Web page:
In general sense, the ‘tribunals’ are not courts of normal jurisdiction, but they have very specific and predefined work area. These tribunals do not enjoy the same constitutional protection as high courts.

Any person aggrieved by an order of an appellate tribunal can directly appeal to the Supreme Court, side-stepping the high court.

This raises several institutional concerns.

  • The enormous institutional investment to protect the independence of high courts is dispensed with when it comes to tribunals.
  • Many tribunals still owe allegiance to their parent ministries.
  • Critics say that Tribunals are also not as accessible as high courts. This makes justice expensive and difficult to access.
  • Further, the justification of expert adjudication by tribunals disappears as many tribunals preside over by retired high court judges.

Appeals against tribunal order go straight to Supreme Court

In the initial years, several issues came to the Supreme Court after high courts grappled with those issues. However, now a direct right of appeal Tribunals directly conferred to the Supreme Court.

  • This has sometimes changed the Supreme into to a mere appellate court.
  • SC has become a final clearing house for every appeal under every statute.
  • The Supreme Court should be a court of last resort deciding cases of the moment, and not a final forum with an all-embracing jurisdiction over disputes ranging from a custody battle to the scope of a municipal by-law.

Issue of backlog

A backlog of over 58,000 cases in the Supreme Court precludes it from being a deliberative court reflecting over critical questions of law. It can affect the quality of the court’s jurisprudence.

  • High courts are the training grounds for future Supreme Court judges. When high court judges deal with several cases under a particular area of law, they carry with them the benefit of their experience and insights to the Supreme Court.
  • Critics say that when same high courts are side-stepped in favour of tribunals, Supreme Court judges hearing appeals from tribunals would have to deal with the finer nuances of disputes under specialised areas of law for the very first time. This is not ideal for a court of last resort.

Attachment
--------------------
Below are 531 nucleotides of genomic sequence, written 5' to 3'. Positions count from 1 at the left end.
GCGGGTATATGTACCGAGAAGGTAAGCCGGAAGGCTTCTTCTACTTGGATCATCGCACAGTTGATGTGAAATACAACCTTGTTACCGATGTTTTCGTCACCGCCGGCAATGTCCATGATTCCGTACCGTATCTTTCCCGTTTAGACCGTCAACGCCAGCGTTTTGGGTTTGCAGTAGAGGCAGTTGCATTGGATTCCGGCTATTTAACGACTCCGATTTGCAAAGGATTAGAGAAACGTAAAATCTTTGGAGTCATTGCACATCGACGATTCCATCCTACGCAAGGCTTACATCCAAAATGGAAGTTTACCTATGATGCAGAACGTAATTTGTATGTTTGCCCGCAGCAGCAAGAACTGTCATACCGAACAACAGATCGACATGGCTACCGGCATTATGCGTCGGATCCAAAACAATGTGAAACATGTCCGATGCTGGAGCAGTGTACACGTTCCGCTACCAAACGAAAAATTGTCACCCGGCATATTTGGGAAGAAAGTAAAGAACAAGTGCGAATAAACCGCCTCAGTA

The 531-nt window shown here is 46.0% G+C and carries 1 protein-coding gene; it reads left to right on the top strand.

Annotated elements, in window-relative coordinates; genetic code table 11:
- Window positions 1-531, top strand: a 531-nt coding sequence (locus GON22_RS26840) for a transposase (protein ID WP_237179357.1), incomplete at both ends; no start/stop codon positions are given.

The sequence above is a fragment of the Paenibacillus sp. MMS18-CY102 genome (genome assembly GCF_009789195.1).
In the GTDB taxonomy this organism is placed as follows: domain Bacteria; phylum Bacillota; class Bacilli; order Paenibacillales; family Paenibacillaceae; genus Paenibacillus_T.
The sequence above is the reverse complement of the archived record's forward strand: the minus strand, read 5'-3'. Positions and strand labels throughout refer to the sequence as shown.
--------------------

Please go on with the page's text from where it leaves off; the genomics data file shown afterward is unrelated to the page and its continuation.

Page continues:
How did jurisdiction of high courts undermine by the Supreme Court?

The jurisdiction of high courts is also undermined by the Supreme Court when it directly entertains various writ petitions.

  • When the Supreme Court exercises original jurisdiction, it deprives the citizen and the state of the right to challenge potentially erroneous orders.
  • This difficulty becomes even more acute when the Supreme Court takes on a legislative role by framing guidelines in the larger public interest.
  • Neither the individual nor the state has an effective remedy to challenge these norms.

Way forward

There are several institutional benefits when a case travels from high court to the Supreme Court. The Supreme Court is wiser by a well-considered high court ruling.

The Supreme Court is in a better position to resolve a dispute when it is confronted with two conflicting high court rulings on the same issue. In the triple talaq ruling, it benefited from prior high court decisions on the nuances of Muslim personal law.

It must be ensured that the high courts should not lose their prominence in India’s justice delivery system.

There is an issue of growing number of vacancies in India’s 24 high courts. The dispute between the Supreme Court and the Union government on the Memorandum of Procedure is at the root of the vacancy problem. The Centre must move energetically on finalizing the MoP and clearing the vacancies.

The way ahead may also lie in the creation of specialised divisions in high courts for tax, company law and environmental disputes.